Photo: NASA / Newsmakers
DETROIT, October 14, 2021 ~ According to NASA’s Center for Near-Earth Object Studies, multiple asteroids larger than the Great Pyramid of Giza will closely pass Earth in the coming weeks.
The nearest near-Earth object, an asteroid named 2021 SM3, is 525 feet in diameter larger than the 482-foot tall Great Pyramid of Giza. 2021 SM3 will pass the Earth on Friday.
Near-Earth objects are described by NASA as “comets and asteroids that have been nudged by the gravitational attraction of nearby planets into orbits that allow them to enter the Earth’s neighborhood.”
“We usually categorize things that are near-Earth objects as anything that gets within, say 120 million miles to us, and then we start to track it,” said Cranbrook Institute of Science Astrophysicist and Head of Astronomy Mike Narlock. “These particular objects are going to be far closer to us than that. They are going to get within a couple million miles. And not to cause you to worry, but there is one that we think in about five years or so … that will get within 20,000 miles of us.”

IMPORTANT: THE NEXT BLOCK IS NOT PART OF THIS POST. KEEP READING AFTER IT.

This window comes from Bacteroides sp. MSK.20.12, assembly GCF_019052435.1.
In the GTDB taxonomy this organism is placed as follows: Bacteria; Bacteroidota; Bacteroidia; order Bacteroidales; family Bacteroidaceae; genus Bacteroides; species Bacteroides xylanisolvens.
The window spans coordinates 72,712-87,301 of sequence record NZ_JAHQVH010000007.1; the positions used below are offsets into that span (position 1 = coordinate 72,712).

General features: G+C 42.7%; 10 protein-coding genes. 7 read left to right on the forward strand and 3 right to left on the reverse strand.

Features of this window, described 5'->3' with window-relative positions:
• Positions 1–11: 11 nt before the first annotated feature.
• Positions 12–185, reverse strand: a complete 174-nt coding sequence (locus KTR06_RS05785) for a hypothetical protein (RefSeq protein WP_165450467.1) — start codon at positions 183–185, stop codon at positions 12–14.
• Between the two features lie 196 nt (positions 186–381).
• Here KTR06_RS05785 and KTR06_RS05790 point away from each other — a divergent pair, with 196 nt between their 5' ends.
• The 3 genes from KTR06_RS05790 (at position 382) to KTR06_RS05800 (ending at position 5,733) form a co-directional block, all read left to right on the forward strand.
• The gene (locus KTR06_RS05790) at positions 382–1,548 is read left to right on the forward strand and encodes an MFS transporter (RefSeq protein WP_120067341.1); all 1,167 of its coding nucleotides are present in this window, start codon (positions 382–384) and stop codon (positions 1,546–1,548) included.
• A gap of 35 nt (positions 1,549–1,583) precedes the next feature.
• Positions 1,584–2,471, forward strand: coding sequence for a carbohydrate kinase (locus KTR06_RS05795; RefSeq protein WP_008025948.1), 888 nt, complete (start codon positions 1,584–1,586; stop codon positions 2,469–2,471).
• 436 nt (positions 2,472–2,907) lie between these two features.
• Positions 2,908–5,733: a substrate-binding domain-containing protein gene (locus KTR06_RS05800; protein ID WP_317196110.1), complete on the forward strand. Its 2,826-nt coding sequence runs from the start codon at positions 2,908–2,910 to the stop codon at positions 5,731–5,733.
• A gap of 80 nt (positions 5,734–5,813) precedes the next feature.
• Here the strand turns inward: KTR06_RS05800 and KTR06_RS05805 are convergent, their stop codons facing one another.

October 13, 2021 ~ Astrophysicist and Head of Astronomy at Cranbrook Institute of Science Mike Narlock talks to Guy Gordon about several large asteroids coming close to Earth.
For comparison, the Moon sits at an average of 238,900 miles from Earth.
Seven asteroids larger than 2021 SM3 will closely pass earth by the end of November.
Of these, the closest will be 1996 VB3, which has a diameter of up to 754 feet, and will be 2.1 million miles from Earth on October 20. The largest is 2004 UE, which has a diameter of 1,246 feet at its widest, just 4 feet shorter than the Empire State Building, which will be 2.6 million miles from Earth on November 13.
“The truth of the matter is, our solar system is full of a lot of stuff, and we get hit all the time to be honest with you, the Earth does,” said Narlock. “We luckily have a shield called the atmosphere that tends to burn most of it up before it hits the ground, but sometimes these really big objects come by, and they hit the ground.”